Erect-Crested Penguin

Eudyptes sclateri

Introduction to Erect Crested Penguin

The name of the Erect- Crest Penguin stems from the fact that they have yellow plumes above the eyes that are erect. They are a graceful and elegant looking penguin that most people are quite fascinated by. Due to the remote locations where they live, they have very little interaction with humans in the wild.

Erect Crested Penguin Description

This species of penguin is medium sized. They are black with white on the belly and then the yellow over the eyes. They have the classic tuxedo look that so many people associate with penguins. They range in size from 20 to 28 inches tall. They can weigh from 5 to 13 pounds. The males are just a bit larger than the females.

Class  Aves
Order  Sphenisciformes
Family  Spheniscidae
Genus  Eudyptes
Conservation Status  Endangered

They feature a break that is long and slender, with a brown and orange coloring. The tongue and back of the mouth have spiny elements that allow them to swallow their food sources whole. They have a short tail that helps them to navigate on land and in the water. The legs are far back so that they can be upright on land. They are able to hop and to jump along the difficult terrain.

Erect Crested Penguin Distribution

You will find the Erect-Crested Penguin living in New Zealand and along the coast of Australia. They migrate to various islands for mating. During the winter they spend a great deal of time in the sub Antarctic Ocean zone. Where they go though continues to be unknown to researchers. Overall population is believed to be between 130,000 and 140,000 but it is hard to get a good overall number due to their movements.

They will move around too when they need to find more food. Their overall distribution has changed over time due to various times of the year when they can find more food than others. They are highly intelligent and adaptable to their environment.

Erect Crested Penguin Behavior

There is a great deal of mystery still that surrounds the behaviors of the Erect-Crested Penguins. What is known is that they are highly social just like all other species of penguins. They live in very large colonies and engage in communicating through vocalization and through touching. Social activity is a big part of feeling safe and offering protection.

This species of penguin spends about half of its time in the water and half of it on land. However, when food is harder to come by they will spend more time in the water looking for it than normal.

Erect-Crested Penguin - Eudyptes sclateri

Erect Crested Penguin Colony / Author: LawrieM

Erect Crested Penguin Feeding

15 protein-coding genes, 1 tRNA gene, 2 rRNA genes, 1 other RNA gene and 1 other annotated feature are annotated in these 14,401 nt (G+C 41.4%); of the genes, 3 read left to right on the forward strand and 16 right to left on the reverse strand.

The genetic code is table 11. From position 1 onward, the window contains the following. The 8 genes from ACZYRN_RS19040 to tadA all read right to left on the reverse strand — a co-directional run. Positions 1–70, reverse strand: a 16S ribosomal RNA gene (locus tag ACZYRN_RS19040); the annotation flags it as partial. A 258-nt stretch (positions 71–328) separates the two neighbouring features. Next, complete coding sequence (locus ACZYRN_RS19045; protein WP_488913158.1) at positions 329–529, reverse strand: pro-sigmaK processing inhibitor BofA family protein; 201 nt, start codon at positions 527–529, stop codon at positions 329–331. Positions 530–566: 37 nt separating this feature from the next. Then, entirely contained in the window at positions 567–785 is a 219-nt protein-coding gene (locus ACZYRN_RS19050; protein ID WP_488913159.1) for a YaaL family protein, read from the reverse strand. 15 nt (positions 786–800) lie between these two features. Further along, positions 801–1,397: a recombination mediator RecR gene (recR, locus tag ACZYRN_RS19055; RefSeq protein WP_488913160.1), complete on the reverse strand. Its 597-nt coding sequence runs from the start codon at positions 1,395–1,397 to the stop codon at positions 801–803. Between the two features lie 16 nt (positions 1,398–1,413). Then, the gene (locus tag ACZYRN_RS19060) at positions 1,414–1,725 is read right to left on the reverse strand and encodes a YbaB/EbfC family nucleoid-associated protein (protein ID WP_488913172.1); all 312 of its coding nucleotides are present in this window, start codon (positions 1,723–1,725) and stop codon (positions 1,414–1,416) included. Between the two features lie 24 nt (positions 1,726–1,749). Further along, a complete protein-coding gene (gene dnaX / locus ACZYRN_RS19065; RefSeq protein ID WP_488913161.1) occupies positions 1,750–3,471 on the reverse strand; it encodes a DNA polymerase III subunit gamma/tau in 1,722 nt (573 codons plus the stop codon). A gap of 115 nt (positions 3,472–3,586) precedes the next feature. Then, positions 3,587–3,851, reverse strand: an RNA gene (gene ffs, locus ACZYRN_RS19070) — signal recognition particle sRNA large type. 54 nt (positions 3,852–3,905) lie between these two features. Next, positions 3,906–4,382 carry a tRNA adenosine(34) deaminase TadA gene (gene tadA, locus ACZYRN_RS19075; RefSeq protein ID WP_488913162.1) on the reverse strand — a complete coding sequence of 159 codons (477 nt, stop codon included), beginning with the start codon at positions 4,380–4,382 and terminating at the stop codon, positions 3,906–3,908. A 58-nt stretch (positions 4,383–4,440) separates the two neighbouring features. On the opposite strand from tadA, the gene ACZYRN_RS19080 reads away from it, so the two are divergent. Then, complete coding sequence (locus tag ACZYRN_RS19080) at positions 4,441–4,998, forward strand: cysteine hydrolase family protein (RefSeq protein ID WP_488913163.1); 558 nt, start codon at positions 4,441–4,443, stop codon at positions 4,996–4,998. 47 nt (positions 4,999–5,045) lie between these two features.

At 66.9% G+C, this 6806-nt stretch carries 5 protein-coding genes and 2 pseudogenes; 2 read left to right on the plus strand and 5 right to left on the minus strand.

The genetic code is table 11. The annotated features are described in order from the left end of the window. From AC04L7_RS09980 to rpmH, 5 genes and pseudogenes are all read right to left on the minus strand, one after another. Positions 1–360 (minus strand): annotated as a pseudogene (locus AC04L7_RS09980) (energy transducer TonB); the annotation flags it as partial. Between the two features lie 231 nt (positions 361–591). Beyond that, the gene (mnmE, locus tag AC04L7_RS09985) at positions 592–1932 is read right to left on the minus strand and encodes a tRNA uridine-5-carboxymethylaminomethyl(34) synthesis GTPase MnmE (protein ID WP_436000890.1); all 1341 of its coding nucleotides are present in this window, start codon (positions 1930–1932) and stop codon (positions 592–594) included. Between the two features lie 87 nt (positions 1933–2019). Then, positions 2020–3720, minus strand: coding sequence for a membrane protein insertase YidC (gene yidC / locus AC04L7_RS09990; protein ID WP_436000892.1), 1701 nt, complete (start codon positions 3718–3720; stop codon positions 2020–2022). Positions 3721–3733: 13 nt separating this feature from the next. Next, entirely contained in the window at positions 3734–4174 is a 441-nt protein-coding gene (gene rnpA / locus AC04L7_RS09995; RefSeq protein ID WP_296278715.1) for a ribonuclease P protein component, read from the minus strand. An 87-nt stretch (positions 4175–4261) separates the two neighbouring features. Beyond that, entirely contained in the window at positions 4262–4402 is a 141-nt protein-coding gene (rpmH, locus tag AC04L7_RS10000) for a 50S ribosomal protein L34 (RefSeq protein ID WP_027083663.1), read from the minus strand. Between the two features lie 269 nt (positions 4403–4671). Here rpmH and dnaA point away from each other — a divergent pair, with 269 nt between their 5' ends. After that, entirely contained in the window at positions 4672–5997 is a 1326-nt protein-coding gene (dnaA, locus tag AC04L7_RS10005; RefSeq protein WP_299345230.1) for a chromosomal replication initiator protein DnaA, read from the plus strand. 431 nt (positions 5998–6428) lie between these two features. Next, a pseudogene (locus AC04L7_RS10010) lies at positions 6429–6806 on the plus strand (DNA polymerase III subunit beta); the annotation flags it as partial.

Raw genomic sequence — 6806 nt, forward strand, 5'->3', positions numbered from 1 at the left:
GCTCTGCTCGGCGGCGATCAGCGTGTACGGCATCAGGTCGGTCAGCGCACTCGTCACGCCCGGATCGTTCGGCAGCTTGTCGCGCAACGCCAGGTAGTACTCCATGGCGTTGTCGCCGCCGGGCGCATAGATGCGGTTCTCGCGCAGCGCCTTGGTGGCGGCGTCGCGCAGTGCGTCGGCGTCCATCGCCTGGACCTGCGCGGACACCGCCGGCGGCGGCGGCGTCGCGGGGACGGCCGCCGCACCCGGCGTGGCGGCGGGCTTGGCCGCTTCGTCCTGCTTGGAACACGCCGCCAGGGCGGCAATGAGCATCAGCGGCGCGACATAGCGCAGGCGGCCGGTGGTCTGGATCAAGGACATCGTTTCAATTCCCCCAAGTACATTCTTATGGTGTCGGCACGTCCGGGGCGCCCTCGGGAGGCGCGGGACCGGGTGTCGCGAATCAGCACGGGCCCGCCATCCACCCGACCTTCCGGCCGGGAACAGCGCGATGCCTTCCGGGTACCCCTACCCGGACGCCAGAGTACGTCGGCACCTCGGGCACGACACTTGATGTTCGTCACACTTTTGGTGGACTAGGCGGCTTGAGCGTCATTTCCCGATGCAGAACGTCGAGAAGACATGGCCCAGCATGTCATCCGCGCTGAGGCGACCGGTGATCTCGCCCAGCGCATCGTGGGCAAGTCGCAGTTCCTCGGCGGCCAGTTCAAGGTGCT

Small fish, krill, and squid make up the diet for the Erect-Crested Penguins. They are able to dive very deep when they need to in order to find enough food. They consume as much as they can to help them store up fat. During mating and molting, they will fast so they rely on that fat for overall survival.

They are opportunistic and going to take advantage when they find large schools of small fish that they can consume. Even though they are seen feeding alone, they usually have at least five or so in any given area. Very seldom will you see one of these penguins completely alone in the water.

Erect Crested Penguin Reproduction

This penguin species is migrational, and they take part in mating in Antipodes Islands and Bounty Islands. The mating rituals involve the males displaying themselves and making a variety of sounds. The females decide who they will mate with. It isn’t known if they will mate with the same partner annually, but it is speculated that they do so.

Once a couple is paired up, they will engage in mimicking each other. After mating the males will head back to the site for the nest. The females come about two weeks later and help finish it up. Mud, stone, and grass are used to create them. They work hard to create a sturdy nest that will last.

Nests are created in rocky terrain locations. Such a location can be very tough for predators or humans to reach. There is little vegetation in these areas and only very short shrubs and grasses so there isn’t really much life out there to be in the way and disturb these nests. In the early part of October, the female will lay two eggs in the nest. The first egg though is smaller and usually lost before it can hatch.

The second egg is usually twice the size of the first one. The pair will take turns incubating it over the next 35 days. Once the young are born, the female it food until around mid-February. The male fasts during this time frame and stays with the young to offer protection. He will then have to go to the water to feed if he is going to survive. The young are able to go to the water and find their own food once their juvenile plumage is gone.

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